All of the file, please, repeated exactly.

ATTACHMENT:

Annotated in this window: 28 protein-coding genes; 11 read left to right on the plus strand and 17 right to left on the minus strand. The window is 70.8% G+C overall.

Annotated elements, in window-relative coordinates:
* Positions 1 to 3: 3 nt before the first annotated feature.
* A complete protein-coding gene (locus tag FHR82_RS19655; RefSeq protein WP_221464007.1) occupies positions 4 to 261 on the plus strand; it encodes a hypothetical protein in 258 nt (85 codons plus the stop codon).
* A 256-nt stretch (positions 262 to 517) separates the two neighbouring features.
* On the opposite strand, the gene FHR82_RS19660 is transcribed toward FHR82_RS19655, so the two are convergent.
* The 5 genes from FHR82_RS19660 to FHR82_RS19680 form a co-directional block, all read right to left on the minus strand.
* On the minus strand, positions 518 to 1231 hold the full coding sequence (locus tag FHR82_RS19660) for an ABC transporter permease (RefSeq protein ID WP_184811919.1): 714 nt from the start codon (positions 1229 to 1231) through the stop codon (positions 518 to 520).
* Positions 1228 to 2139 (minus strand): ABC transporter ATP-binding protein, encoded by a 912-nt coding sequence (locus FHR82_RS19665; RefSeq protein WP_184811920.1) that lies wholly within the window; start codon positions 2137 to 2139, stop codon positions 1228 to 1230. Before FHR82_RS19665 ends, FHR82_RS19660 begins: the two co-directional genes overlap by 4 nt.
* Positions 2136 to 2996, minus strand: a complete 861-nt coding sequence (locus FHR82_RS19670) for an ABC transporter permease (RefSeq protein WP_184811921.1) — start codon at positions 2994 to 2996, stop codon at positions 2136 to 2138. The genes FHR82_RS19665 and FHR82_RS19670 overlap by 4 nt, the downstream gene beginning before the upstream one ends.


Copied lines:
Annotated in this window: 28 protein-coding genes; 11 read left to right on the plus strand and 17 right to left on the minus strand. The window is 70.8% G+C overall.

Annotated elements, in window-relative coordinates:
* Positions 1 to 3: 3 nt before the first annotated feature.
* A complete protein-coding gene (locus tag FHR82_RS19655; RefSeq protein WP_221464007.1) occupies positions 4 to 261 on the plus strand; it encodes a hypothetical protein in 258 nt (85 codons plus the stop codon).
* A 256-nt stretch (positions 262 to 517) separates the two neighbouring features.
* On the opposite strand, the gene FHR82_RS19660 is transcribed toward FHR82_RS19655, so the two are convergent.
* The 5 genes from FHR82_RS19660 to FHR82_RS19680 form a co-directional block, all read right to left on the minus strand.
* On the minus strand, positions 518 to 1231 hold the full coding sequence (locus tag FHR82_RS19660) for an ABC transporter permease (RefSeq protein ID WP_184811919.1): 714 nt from the start codon (positions 1229 to 1231) through the stop codon (positions 518 to 520).
* Positions 1228 to 2139 (minus strand): ABC transporter ATP-binding protein, encoded by a 912-nt coding sequence (locus FHR82_RS19665; RefSeq protein WP_184811920.1) that lies wholly within the window; start codon positions 2137 to 2139, stop codon positions 1228 to 1230. Before FHR82_RS19665 ends, FHR82_RS19660 begins: the two co-directional genes overlap by 4 nt.
* Positions 2136 to 2996, minus strand: a complete 861-nt coding sequence (locus FHR82_RS19670) for an ABC transporter permease (RefSeq protein WP_184811921.1) — start codon at positions 2994 to 2996, stop codon at positions 2136 to 2138. The genes FHR82_RS19665 and FHR82_RS19670 overlap by 4 nt, the downstream gene beginning before the upstream one ends.